Date: Saturday, May 20, 2017 — Thursday, May 25, 2017

Location: Chiba, Japan

Web: http://www.jpgu.org/meeting_e2017/

Includes the following session:

S-IT21: Do plumes exist?

Convenors: Hidehisa Mashima (hmashima@meiji.ac.jp), Gillian Foulger (g.r.foulger@durham.ac.uk), Dapeng Zhao (zhao@aob.gp.tohoko.ac.jp)

The debate regarding whether anomalous volcanic areas on Earth's surface are fed by deep-mantle plumes is widely considered to be the most significant debate currently ongoing in Earth science. Not only does the debate touch on a fundamental aspect of how Earth works dynamically, but the subject is extraordinarily cross-disciplinary to an extent that probably few scientists fully realize. Sub-disciplines that can contribute to efforts to resolve the debate include sedimentology, palaeontology, tectonophysics, geochronology, volcanology, petrology, geochemistry, geothermal research, seismology, geodesy, electromagnetics and many others. In addition to the disciplines of Earth science, the plume debate provides a remarkable and thought-provoking subject for scientific philosophy and reflections on correct scientific methodology: (1) What exactly is a plume? People often change their definition of a plume a posteriori in order to fit their observations. (2) How can the plume- or the plate hypothesis be falsified? (3) Do Earth scientists tend to present only one possible interpretation of their data, or do papers reflect all possible interpretations? Unfortunately, the former is often the case. (4) Are published interpretations consistent with other data from the subject field area? Often they are not, and the inconsistencies are not sufficiently highlighted nor discussed. These issues are particularly useful for inducting students into correct scientific working. In summary, the debate provides enormously fertile ground for new, fundamental questions and cross-disciplinary research. This session welcomes studies of melting anomalies on Earth from the point of view of any sub-discipline. We also welcomes studies of geological phenomena which are attributed to mantle plumes, such as back-arc extension, plate motion, sedimentary basin formation and lithospheric uplift, and any other work that bears on this fascinating and challenging geological debate.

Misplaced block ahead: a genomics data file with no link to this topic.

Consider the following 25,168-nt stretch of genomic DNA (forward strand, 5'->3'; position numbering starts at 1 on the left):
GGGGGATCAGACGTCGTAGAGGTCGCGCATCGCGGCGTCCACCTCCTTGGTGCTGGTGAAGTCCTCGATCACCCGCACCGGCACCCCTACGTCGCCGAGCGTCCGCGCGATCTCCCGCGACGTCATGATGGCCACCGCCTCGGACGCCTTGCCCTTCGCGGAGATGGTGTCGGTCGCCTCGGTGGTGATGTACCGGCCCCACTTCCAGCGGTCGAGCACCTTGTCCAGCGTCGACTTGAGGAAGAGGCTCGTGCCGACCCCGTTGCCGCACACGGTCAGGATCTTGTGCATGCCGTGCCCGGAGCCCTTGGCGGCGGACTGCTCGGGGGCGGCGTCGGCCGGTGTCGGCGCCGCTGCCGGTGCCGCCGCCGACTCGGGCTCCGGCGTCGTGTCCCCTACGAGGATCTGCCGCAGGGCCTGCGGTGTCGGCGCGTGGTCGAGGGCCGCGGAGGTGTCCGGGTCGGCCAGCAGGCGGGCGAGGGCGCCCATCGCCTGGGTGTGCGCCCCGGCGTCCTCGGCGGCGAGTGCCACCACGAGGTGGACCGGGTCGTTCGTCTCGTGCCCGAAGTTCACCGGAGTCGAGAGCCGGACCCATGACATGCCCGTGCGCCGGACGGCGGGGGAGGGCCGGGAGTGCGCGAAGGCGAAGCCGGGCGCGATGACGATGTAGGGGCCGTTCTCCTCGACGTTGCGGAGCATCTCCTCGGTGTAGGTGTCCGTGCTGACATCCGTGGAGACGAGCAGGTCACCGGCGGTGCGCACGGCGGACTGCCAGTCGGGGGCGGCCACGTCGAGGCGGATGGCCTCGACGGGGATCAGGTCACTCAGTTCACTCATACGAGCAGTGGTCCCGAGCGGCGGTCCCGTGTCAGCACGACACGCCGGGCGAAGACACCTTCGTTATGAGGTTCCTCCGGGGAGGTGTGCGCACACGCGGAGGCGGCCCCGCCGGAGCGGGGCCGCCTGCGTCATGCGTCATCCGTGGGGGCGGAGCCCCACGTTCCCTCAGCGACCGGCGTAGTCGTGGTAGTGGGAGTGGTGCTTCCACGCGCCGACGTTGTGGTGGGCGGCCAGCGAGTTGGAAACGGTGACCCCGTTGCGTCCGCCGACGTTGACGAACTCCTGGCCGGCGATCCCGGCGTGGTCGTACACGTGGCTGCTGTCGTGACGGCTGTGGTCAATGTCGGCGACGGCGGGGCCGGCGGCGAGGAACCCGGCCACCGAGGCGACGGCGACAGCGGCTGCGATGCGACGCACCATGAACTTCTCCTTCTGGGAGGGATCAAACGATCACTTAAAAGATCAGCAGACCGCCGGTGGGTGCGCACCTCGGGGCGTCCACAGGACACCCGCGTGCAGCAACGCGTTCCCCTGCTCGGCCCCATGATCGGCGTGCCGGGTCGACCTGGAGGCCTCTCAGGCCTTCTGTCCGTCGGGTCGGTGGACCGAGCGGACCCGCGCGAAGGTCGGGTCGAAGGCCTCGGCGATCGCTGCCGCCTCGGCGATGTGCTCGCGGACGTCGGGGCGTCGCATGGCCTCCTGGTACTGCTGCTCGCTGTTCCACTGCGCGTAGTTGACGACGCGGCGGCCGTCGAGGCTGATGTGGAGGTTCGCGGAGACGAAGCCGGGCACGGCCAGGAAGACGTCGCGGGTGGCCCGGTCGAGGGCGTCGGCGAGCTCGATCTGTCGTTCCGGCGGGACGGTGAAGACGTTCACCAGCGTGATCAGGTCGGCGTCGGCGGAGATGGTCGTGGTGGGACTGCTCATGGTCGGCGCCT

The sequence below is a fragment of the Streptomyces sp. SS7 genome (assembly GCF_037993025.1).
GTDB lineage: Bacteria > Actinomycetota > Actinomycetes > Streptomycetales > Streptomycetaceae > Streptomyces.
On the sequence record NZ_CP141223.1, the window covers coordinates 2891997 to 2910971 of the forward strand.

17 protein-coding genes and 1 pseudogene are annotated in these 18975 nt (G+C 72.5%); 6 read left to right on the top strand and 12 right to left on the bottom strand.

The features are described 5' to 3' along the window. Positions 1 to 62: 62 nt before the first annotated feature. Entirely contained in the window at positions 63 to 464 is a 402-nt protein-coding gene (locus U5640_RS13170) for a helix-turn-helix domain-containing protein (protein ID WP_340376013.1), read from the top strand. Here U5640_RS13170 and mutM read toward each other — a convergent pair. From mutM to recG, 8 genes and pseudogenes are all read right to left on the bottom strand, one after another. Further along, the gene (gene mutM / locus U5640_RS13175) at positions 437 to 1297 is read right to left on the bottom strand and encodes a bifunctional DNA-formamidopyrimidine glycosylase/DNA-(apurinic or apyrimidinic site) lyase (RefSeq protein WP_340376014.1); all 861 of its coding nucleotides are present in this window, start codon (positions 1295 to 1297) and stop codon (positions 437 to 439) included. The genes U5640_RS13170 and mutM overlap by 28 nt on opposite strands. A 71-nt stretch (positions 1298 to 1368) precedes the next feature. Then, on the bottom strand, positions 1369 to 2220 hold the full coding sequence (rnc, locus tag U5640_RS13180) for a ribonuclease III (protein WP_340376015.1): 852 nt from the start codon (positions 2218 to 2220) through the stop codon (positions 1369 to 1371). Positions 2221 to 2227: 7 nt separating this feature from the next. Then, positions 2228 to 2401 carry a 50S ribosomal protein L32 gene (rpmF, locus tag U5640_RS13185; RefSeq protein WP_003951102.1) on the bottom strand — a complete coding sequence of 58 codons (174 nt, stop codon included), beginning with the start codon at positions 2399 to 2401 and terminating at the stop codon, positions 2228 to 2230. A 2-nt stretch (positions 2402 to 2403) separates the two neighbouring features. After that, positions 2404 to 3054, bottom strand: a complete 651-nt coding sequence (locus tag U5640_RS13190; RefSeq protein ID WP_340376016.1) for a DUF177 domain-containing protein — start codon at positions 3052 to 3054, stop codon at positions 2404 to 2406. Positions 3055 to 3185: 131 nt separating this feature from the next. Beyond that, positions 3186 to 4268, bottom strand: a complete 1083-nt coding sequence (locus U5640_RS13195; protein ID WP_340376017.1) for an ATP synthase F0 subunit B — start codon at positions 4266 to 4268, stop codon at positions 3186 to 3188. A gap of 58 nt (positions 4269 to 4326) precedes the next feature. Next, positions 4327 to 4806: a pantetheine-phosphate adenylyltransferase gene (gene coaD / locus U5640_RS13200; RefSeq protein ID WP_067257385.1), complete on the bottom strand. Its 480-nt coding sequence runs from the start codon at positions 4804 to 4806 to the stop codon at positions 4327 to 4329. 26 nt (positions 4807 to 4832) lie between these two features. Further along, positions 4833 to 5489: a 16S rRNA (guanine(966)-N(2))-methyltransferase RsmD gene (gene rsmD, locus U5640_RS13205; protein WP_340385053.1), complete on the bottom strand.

Geological Society of America (GSA) Cordilleran Section 113-th Annual Meeting

Date: Tuesday, May 23, 2017 — Thursday, May 25, 2017

Location: Honolulu, Hawai'i, USA

Includes the following sessions:

T6. Magmatic processes and sources for hotspot volcanoes

Convenors: Michael Garcia (mogarcia@hawaii.edu), Jasper Konter (jkonter@hawaii.edu)

Contributions that address the nature of the sources and the processes that create and modify magmas erupted at hotspot volcanoes are encouraged.



Geological Society of America (GSA) Rocky Mountain Section 69-th Annual Meeting

Date: Friday, June 9, 2017 — Saturday, June 10, 2017

Location: Calgary, Alberta, Canada

Web: https://www.geosociety.org/rm-mtg

Includes the following session:

T2. Proterozoic evolution of western North America

Convenor: Brian Pratt (brian.pratt@usask.ca)